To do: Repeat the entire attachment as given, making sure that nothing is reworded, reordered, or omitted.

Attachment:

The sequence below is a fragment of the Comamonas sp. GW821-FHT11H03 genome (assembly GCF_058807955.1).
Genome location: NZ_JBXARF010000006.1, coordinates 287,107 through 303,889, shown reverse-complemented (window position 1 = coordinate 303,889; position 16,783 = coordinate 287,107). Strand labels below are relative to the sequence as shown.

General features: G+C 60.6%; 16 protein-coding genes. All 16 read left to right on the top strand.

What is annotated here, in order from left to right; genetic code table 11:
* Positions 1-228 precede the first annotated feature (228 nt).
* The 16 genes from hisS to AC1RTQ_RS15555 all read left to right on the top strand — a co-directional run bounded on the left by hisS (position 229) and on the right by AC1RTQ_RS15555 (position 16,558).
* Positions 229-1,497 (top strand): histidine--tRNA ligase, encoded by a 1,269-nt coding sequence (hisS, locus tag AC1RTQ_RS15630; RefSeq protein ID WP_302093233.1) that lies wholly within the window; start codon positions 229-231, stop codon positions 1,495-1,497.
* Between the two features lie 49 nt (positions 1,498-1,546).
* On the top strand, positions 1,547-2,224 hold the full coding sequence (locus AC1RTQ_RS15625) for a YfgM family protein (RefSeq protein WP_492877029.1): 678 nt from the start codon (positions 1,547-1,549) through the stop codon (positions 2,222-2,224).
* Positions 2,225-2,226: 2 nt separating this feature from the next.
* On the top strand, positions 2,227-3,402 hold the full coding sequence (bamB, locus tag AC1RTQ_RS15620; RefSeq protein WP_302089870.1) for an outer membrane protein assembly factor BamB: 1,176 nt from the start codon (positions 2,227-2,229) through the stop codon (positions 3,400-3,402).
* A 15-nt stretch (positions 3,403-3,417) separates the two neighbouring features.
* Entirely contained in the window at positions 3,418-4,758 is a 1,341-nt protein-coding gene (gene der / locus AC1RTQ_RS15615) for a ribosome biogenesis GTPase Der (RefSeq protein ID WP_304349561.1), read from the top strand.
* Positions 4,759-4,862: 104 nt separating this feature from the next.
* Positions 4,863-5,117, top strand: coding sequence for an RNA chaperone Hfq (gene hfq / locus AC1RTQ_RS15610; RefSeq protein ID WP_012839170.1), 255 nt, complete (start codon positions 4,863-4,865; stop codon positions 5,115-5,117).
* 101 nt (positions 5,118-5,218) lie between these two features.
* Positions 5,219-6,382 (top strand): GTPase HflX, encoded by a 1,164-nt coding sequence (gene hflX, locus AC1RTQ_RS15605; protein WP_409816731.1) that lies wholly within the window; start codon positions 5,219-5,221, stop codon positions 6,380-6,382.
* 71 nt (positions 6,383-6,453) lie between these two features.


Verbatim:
The sequence below is a fragment of the Comamonas sp. GW821-FHT11H03 genome (assembly GCF_058807955.1).
Genome location: NZ_JBXARF010000006.1, coordinates 287,107 through 303,889, shown reverse-complemented (window position 1 = coordinate 303,889; position 16,783 = coordinate 287,107). Strand labels below are relative to the sequence as shown.

General features: G+C 60.6%; 16 protein-coding genes. All 16 read left to right on the top strand.

What is annotated here, in order from left to right; genetic code table 11:
* Positions 1-228 precede the first annotated feature (228 nt).
* The 16 genes from hisS to AC1RTQ_RS15555 all read left to right on the top strand — a co-directional run bounded on the left by hisS (position 229) and on the right by AC1RTQ_RS15555 (position 16,558).
* Positions 229-1,497 (top strand): histidine--tRNA ligase, encoded by a 1,269-nt coding sequence (hisS, locus tag AC1RTQ_RS15630; RefSeq protein ID WP_302093233.1) that lies wholly within the window; start codon positions 229-231, stop codon positions 1,495-1,497.
* Between the two features lie 49 nt (positions 1,498-1,546).
* On the top strand, positions 1,547-2,224 hold the full coding sequence (locus AC1RTQ_RS15625) for a YfgM family protein (RefSeq protein WP_492877029.1): 678 nt from the start codon (positions 1,547-1,549) through the stop codon (positions 2,222-2,224).
* Positions 2,225-2,226: 2 nt separating this feature from the next.
* On the top strand, positions 2,227-3,402 hold the full coding sequence (bamB, locus tag AC1RTQ_RS15620; RefSeq protein WP_302089870.1) for an outer membrane protein assembly factor BamB: 1,176 nt from the start codon (positions 2,227-2,229) through the stop codon (positions 3,400-3,402).
* A 15-nt stretch (positions 3,403-3,417) separates the two neighbouring features.
* Entirely contained in the window at positions 3,418-4,758 is a 1,341-nt protein-coding gene (gene der / locus AC1RTQ_RS15615) for a ribosome biogenesis GTPase Der (RefSeq protein ID WP_304349561.1), read from the top strand.
* Positions 4,759-4,862: 104 nt separating this feature from the next.
* Positions 4,863-5,117, top strand: coding sequence for an RNA chaperone Hfq (gene hfq / locus AC1RTQ_RS15610; RefSeq protein ID WP_012839170.1), 255 nt, complete (start codon positions 4,863-4,865; stop codon positions 5,115-5,117).
* 101 nt (positions 5,118-5,218) lie between these two features.
* Positions 5,219-6,382 (top strand): GTPase HflX, encoded by a 1,164-nt coding sequence (gene hflX, locus AC1RTQ_RS15605; protein WP_409816731.1) that lies wholly within the window; start codon positions 5,219-5,221, stop codon positions 6,380-6,382.
* 71 nt (positions 6,383-6,453) lie between these two features.